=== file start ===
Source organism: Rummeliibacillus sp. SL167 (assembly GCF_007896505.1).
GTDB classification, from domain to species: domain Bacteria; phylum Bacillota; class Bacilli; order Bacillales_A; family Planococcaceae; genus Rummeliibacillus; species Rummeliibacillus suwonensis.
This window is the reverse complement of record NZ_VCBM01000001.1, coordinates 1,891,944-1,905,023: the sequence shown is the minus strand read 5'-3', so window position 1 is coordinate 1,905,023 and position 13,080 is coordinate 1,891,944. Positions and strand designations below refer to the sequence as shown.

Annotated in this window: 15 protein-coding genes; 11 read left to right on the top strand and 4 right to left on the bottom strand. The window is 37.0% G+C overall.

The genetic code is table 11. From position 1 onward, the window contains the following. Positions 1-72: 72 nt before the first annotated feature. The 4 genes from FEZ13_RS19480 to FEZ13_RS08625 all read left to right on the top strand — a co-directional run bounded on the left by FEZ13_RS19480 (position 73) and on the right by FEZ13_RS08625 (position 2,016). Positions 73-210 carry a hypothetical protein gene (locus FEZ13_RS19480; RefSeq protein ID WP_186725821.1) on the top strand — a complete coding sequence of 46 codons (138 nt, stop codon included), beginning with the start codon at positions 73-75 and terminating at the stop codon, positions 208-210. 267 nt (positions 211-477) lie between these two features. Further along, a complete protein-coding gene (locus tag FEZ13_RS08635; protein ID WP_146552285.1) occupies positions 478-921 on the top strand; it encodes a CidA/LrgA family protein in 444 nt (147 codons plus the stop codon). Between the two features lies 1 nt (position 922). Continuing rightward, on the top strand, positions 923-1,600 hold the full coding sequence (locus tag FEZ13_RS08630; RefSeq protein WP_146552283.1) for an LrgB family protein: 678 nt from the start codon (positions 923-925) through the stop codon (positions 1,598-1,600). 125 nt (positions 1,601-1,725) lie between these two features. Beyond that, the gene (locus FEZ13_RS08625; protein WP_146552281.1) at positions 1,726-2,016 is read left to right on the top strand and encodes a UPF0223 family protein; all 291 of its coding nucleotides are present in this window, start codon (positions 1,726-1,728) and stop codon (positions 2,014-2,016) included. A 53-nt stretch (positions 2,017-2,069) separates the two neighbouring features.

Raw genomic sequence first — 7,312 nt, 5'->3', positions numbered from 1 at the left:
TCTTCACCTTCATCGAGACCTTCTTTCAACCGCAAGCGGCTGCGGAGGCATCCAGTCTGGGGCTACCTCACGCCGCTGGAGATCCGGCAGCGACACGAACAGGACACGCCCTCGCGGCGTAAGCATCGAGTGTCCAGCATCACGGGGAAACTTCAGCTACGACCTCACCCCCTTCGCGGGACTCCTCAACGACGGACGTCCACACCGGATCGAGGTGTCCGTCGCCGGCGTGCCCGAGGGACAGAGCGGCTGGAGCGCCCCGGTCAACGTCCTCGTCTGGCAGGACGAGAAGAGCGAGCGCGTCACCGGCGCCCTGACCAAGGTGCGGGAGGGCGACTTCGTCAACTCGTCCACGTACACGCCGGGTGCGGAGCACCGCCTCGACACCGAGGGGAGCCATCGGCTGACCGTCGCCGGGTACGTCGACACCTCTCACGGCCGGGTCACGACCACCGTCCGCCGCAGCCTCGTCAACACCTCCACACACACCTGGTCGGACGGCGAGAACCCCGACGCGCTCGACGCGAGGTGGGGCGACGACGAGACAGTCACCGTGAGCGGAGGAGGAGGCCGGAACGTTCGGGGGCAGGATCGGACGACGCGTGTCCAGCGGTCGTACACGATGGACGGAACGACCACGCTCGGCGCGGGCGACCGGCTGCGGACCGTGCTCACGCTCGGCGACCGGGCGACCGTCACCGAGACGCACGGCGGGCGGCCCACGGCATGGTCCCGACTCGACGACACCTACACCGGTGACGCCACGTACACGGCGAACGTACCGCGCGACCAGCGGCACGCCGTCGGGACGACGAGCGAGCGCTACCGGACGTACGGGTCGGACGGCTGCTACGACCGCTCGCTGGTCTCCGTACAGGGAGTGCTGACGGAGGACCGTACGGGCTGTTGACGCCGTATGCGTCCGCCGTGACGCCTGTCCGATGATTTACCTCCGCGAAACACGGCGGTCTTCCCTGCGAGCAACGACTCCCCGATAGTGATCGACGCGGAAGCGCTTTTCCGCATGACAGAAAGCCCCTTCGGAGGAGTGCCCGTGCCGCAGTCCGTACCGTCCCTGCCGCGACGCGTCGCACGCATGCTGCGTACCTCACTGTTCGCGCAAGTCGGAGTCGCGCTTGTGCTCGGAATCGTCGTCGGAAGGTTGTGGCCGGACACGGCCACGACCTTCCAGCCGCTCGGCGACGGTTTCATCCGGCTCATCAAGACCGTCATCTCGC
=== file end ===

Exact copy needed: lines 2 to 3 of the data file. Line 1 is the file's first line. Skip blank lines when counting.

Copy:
GTDB classification, from domain to species: domain Bacteria; phylum Bacillota; class Bacilli; order Bacillales_A; family Planococcaceae; genus Rummeliibacillus; species Rummeliibacillus suwonensis.
This window is the reverse complement of record NZ_VCBM01000001.1, coordinates 1,891,944-1,905,023: the sequence shown is the minus strand read 5'-3', so window position 1 is coordinate 1,905,023 and position 13,080 is coordinate 1,891,944. Positions and strand designations below refer to the sequence as shown.